Posted: Jan 4, 2012 7:23 PM
Updated: Jan 5, 2012 10:58 AM
ZAPATA COUNTY - The battle against cartels in Zapata County is taking a different turn. Deputies say they're getting fewer threats. It may be because the cartels are changing the game.
"Sometimes you don't know if you're going to go back home or not," says Zapata County Sheriff Sigifredo Gonzalez.
A fear we showed you months ago is changing.
"I think the threats have subsided quite a bit," says Gonzalez.
Threats are haunting echoes of what may soon come.
"Is the threat going down? I don't think so. It's just either the cartels are changing their operations or we are doing a very, very good job at preventing them from coming across," says Gonzalez.
A change in cartel operation could put many lives at risk. Deputies patrolling already worry about returning home injured. Fishermen in the county's lake are limited where they can cast.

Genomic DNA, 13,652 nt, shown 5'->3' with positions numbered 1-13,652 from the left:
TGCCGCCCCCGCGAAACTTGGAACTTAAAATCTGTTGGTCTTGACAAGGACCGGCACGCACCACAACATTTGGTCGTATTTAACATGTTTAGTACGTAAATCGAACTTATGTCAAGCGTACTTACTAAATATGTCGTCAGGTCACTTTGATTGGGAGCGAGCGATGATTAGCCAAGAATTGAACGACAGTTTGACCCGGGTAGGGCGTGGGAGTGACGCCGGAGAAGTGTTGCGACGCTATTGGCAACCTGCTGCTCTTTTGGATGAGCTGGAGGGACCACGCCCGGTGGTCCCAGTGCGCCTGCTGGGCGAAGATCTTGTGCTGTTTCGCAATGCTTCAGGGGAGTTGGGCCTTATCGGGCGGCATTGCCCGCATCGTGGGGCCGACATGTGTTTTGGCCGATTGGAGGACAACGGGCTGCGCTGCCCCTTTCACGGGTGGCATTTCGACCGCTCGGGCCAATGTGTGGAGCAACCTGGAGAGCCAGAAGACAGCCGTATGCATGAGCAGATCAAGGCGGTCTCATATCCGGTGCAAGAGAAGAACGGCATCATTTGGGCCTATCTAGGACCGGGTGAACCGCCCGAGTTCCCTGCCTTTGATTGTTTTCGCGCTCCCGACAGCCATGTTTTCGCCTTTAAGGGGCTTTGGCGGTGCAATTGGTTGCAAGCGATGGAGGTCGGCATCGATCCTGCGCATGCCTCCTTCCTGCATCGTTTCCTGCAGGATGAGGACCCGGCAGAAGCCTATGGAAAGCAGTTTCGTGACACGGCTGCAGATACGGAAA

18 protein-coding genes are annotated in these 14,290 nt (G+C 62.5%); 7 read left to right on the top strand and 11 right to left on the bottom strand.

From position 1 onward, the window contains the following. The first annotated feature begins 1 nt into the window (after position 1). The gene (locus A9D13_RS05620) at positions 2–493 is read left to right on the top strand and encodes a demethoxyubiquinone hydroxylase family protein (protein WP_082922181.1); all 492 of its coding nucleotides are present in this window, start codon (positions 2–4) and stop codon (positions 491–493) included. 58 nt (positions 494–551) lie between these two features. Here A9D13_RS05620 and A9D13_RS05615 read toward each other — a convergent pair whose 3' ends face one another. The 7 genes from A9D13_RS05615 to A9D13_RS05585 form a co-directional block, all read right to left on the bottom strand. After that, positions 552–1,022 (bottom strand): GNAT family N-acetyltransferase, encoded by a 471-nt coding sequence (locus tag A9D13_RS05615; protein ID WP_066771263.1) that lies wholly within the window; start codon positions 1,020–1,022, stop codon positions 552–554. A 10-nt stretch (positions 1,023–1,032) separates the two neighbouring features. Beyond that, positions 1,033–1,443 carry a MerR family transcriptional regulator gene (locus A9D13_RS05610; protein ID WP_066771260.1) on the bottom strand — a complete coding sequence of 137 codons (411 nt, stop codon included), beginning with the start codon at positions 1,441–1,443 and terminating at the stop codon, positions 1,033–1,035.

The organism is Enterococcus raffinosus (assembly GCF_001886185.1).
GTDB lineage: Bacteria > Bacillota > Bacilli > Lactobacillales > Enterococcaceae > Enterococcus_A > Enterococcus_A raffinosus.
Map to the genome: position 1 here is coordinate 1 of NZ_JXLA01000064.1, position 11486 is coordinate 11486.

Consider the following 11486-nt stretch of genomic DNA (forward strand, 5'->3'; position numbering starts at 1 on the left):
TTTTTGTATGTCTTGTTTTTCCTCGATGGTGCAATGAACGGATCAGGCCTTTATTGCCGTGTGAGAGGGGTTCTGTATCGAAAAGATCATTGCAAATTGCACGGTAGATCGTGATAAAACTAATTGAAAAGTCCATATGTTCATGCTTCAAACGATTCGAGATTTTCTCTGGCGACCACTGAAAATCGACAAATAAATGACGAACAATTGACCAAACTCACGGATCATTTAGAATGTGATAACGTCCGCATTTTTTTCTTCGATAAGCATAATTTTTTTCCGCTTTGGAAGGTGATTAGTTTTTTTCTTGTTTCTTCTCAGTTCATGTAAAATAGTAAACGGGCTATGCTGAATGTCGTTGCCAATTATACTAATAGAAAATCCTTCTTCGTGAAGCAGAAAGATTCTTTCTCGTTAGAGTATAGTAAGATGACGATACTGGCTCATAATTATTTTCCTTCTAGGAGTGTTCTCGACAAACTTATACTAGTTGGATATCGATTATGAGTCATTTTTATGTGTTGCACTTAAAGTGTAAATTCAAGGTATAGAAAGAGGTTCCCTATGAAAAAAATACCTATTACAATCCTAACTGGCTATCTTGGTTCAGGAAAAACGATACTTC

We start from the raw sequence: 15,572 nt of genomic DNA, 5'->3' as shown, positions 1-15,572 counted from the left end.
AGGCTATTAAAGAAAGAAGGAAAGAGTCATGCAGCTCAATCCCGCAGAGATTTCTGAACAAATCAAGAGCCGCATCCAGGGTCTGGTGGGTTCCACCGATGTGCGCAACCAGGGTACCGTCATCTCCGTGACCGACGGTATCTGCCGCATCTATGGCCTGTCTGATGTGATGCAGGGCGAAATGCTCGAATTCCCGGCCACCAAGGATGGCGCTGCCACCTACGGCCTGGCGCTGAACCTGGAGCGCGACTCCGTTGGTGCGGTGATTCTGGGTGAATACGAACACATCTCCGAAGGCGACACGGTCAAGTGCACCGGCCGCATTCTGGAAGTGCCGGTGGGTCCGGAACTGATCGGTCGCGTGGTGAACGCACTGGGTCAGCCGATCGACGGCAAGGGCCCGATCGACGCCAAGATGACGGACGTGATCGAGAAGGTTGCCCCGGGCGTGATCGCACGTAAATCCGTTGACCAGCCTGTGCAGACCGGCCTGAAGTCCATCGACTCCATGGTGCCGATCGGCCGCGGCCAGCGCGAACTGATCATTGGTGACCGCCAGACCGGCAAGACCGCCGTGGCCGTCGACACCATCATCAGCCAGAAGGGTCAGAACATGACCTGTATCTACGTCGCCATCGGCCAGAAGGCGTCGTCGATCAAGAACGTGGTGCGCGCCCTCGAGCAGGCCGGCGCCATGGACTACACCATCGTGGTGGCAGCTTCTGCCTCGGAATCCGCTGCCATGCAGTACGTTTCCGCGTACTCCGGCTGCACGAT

"We just don't know when we are out at 2 in the morning at a ranch load close to the river bank and get accosted by individuals like it's happened before with machine guns," says Gonzalez.
Deputies have found two abandoned boats and an empty pickup on Zapata County's riverbanks. These were the warning signs: the cartel is in town.
"We patrol all the areas. Some areas we are more careful and have more backup readily available. We patrol all areas of Zapata County. No one is going to prevent us from patrolling what we are suppose to be at," says Gonzalez.
Gonzales says that won't change. He knows the threats may return as soon as the sheriff's department catches on to the cartels' new game.
Cartel men shot at the deputies twice last year. Gonzales says he wouldn't be surprised if the prison gangs start threatening. More local gangs are teaming up with the cartels.